When it comes to Southeast Asia, tourist destinations popular among Bangladeshis are: Thailand, Malaysia, Singapore, and after the initiation of visa on arrival, Indonesia (Bali, more or less). Vietnam is becoming somewhat popular in recent years. Cambodia and Laos, however, still don't see a sizeable number of Bangladeshi travellers. Surprising, because the former boasts Angkor Wat, the largest religious monument in the world, attracting over two million foreign tourists per year.
This year I decided to tick Angkor Wat off my bucket list and in Cambodia I didn't go beyond Siem Reap, the resort town that houses the Angkor temples. If I had to describe the city in a few words, I'd call it 'City of Stones'. Angkor Wat, Angkor Thom, Ta Prohm are globally renowned tourist attractions but there are too many temples [and beautiful ruins] to list in this write-up—all made of stone. But before we can get to that, let's go over how to get to Cambodia.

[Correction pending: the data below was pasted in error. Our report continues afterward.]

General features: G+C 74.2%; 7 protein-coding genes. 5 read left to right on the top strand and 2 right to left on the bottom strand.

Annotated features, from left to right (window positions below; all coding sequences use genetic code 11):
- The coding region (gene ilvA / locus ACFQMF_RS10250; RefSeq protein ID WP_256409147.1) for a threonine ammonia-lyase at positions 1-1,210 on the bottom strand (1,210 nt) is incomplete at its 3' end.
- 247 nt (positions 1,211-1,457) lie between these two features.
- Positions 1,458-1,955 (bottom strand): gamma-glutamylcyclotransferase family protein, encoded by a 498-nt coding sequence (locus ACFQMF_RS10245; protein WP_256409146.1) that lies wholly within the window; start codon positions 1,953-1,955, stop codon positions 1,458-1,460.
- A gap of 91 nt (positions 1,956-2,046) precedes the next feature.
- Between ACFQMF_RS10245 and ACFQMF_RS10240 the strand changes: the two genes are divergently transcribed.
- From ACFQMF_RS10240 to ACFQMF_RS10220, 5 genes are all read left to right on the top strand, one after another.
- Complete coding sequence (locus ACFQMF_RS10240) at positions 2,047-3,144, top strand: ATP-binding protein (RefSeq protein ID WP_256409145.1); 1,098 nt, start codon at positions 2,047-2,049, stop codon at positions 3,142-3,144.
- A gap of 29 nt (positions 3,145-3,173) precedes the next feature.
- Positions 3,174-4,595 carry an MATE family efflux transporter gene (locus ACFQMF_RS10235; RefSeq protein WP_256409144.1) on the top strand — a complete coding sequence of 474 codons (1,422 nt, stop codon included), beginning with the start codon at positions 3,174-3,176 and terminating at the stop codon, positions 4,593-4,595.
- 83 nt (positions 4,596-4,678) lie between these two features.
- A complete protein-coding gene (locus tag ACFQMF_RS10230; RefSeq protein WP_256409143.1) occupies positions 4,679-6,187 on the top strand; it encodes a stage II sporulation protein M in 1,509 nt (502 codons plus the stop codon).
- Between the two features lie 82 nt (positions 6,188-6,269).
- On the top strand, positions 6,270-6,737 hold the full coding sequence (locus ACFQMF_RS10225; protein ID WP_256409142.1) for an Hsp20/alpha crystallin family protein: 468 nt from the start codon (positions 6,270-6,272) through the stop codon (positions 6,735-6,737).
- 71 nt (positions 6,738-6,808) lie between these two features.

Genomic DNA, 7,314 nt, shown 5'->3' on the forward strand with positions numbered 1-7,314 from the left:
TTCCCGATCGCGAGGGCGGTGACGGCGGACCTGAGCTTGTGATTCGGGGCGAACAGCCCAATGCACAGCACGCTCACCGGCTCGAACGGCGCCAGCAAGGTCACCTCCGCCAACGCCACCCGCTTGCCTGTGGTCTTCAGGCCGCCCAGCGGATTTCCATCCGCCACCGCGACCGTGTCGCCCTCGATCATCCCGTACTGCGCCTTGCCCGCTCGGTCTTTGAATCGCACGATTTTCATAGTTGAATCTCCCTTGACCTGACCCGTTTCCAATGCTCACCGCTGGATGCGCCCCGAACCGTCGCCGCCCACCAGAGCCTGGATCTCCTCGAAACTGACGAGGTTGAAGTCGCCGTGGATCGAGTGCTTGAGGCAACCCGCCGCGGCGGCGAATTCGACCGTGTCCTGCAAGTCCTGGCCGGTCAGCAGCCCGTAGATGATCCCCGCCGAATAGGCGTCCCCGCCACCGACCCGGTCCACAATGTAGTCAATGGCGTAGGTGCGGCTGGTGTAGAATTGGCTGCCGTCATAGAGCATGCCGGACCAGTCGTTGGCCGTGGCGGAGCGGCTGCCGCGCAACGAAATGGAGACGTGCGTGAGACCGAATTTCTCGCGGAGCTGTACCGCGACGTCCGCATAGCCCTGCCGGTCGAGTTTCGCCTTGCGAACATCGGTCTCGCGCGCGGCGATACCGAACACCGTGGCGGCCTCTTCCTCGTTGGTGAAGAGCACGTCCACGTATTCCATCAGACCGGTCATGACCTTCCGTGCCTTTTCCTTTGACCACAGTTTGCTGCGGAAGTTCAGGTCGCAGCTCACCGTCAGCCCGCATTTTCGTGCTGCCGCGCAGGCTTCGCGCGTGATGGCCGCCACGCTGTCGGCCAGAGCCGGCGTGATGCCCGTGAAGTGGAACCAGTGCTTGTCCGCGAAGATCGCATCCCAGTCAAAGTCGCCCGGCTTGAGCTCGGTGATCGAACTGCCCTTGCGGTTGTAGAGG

Visa and how to get there
Holders of passports issued by most countries can purchase visa on arrival at the port of entry in Cambodia. Holders of passports issued by Afghanistan, Algeria, Bangladesh, Iran, Iraq, Pakistan, Saudi Arabia, Sri Lanka, Sudan, and Nigeria are required to apply for entry visa into Cambodia only at a Cambodian embassy or consulate [because we're SPECIAL]. Since there's no Cambodian embassy or consulate in Bangladesh, you can either apply for the visa in New Delhi, India or Bangkok, Thailand. I chose to fly to Siem Reap via Bangkok, so I applied for the visa there.
Before you can apply for a Cambodian visa, you'll need a Thai re-entry permit on your single entry tourist visa [if you're a holder of a passport issued by one of the SPECIAL countries, the Cambodian immigration will want to make sure that you're definitely, positively, certainly returning]. It's a fairly straightforward procedure, for which you'll need to go to Bangkok Immigration Office at Chaeng Wattana. They'll stamp your passport and give it back the same day; just try to turn everything in before lunch hour. Once you get the re-entry permit, go to the Cambodian embassy in Bangkok and apply for a tourist visa—a simple affair that shouldn't take over a couple of hours.